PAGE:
In 1999 young Iraqi doctor Munjed Al Muderis was faced with an awful dilemma. A decree issued by Saddam Hussein ordered him to remove the ears of army deserters. His choices were to carry out the order and live with the guilt, disobey the order and be killed, or run away. He decided to run away, and with no clear plan and the help of people smugglers, he ended up on a boat heading to Australia, Journalist Sue Osborne writes.
Al Muderis was lucky in that he came from a wealthy background, had been to the best school in Baghdad and had a good command of English.
“Education saved my life. It helped me during that journey having the language and I was able to assist others making contact with the people smugglers.”
When he arrived in Australia he was put into Curtin Detention Centre.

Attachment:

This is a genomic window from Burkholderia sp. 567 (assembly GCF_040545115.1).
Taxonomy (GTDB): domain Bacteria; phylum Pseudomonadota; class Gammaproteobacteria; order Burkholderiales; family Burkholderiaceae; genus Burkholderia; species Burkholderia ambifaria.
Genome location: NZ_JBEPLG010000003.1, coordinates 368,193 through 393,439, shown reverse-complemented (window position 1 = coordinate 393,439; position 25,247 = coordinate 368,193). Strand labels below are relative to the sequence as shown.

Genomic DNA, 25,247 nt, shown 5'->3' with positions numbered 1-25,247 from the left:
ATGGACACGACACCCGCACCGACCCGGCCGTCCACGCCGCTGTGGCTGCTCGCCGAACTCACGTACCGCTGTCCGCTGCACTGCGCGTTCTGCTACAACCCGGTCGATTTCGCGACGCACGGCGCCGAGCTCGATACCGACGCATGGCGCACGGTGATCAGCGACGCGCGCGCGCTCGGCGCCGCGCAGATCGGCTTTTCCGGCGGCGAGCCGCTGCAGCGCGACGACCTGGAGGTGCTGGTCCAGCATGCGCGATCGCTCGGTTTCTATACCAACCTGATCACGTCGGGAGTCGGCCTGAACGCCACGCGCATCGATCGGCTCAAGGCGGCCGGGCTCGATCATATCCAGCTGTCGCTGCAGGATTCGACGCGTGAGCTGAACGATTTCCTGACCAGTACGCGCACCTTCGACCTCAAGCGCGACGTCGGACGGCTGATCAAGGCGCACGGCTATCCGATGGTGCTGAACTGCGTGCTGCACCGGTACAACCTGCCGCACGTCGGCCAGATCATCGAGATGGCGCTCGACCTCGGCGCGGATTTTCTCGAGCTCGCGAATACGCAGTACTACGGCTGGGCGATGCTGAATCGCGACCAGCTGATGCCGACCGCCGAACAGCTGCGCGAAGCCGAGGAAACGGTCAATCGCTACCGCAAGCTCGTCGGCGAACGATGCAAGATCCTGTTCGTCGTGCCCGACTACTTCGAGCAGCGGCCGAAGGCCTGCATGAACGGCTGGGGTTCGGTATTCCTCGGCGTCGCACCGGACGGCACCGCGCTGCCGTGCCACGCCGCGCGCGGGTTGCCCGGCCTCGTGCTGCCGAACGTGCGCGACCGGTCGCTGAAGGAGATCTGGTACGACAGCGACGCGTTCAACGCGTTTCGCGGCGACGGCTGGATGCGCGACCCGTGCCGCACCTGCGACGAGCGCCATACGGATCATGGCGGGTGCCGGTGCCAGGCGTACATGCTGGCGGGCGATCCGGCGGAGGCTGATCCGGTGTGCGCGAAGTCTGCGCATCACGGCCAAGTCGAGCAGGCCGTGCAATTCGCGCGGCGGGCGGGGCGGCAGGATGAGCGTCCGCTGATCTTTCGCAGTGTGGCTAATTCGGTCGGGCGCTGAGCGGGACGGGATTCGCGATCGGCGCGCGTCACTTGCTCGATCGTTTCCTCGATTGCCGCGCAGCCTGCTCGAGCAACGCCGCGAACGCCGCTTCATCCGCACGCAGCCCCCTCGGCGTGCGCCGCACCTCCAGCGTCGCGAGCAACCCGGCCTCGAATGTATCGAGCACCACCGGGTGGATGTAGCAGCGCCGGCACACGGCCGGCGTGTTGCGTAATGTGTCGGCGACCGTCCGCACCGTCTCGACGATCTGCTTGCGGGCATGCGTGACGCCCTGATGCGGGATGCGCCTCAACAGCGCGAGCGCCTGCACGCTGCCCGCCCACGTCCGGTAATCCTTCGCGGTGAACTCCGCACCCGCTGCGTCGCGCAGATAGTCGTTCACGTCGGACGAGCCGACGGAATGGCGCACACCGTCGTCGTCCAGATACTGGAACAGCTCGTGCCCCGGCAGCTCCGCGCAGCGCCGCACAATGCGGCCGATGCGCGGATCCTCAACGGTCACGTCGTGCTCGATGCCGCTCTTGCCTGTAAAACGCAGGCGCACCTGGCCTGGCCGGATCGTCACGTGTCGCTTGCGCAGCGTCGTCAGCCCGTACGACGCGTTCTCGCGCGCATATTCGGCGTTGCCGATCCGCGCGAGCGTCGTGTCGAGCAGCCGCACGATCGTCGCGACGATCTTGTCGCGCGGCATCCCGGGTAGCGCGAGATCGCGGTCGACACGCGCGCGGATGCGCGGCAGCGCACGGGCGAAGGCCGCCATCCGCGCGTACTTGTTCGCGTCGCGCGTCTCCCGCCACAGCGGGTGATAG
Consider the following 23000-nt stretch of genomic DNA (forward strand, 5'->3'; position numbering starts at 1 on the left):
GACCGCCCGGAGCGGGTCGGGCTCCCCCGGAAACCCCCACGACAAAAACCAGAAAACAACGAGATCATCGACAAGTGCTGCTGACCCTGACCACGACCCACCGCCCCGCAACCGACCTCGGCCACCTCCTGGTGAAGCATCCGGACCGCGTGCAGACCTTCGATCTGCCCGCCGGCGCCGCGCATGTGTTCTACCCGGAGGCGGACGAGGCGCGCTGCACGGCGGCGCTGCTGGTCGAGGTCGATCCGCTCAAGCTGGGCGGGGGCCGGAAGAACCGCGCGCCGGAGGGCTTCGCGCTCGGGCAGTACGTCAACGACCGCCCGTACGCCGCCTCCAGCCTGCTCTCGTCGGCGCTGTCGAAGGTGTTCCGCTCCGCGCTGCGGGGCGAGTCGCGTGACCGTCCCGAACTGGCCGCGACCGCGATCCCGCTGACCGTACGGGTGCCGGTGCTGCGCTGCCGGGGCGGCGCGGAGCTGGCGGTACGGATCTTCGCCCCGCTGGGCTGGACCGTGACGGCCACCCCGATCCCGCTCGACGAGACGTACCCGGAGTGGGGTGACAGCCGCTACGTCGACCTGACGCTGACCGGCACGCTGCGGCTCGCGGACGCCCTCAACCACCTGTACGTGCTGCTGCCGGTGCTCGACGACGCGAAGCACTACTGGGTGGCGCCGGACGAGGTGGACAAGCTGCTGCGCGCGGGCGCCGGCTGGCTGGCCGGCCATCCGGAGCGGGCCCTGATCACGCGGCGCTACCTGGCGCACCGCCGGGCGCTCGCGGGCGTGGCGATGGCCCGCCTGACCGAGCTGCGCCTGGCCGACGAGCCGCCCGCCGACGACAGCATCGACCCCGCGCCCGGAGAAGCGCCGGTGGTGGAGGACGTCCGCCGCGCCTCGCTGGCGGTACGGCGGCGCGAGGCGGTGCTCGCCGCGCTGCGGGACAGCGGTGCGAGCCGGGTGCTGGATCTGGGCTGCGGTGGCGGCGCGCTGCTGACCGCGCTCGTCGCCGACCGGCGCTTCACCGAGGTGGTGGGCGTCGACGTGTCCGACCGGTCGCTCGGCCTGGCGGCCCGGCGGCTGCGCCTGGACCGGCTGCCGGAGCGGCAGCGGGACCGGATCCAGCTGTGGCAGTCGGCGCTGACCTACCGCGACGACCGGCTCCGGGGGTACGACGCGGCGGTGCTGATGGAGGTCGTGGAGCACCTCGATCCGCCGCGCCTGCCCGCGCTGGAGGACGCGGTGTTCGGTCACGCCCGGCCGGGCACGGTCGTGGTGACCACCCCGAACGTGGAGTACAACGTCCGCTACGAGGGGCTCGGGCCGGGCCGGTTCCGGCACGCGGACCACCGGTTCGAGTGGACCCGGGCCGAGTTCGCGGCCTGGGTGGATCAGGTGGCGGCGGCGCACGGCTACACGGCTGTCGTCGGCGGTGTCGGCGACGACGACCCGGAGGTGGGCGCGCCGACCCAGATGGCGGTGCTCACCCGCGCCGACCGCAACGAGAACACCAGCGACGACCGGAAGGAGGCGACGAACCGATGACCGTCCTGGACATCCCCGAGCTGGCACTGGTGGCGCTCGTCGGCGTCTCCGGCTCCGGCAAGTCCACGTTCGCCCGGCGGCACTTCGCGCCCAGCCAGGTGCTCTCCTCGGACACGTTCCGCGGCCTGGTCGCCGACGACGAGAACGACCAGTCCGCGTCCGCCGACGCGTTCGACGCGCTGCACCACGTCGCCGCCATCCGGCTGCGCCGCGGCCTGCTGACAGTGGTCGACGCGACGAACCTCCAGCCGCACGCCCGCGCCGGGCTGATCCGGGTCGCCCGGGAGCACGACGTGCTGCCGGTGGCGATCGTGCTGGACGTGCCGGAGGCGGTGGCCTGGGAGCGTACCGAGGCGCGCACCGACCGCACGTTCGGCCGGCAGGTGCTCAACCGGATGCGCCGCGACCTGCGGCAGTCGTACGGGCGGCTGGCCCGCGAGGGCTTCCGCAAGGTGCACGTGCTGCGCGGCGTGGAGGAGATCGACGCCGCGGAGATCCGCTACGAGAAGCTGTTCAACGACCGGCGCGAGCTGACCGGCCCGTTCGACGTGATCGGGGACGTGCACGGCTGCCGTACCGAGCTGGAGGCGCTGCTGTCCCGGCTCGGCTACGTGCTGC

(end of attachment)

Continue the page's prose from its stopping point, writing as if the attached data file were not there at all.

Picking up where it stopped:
“It was the first time I’d encountered other Iraqis who were uneducated,” he said. “I’d been in a bubble until then.”
Al Muderis took it upon himself to help other refugees, teach them some English and negotiate for better rights with the guards.
He got earmarked as an ‘agitator’ and was put into solitary confinement.
This ordeal ended when bad publicity surrounding escapes from Curtin, and the advent of the Sydney Olympics, prompted the government to start processing detainees.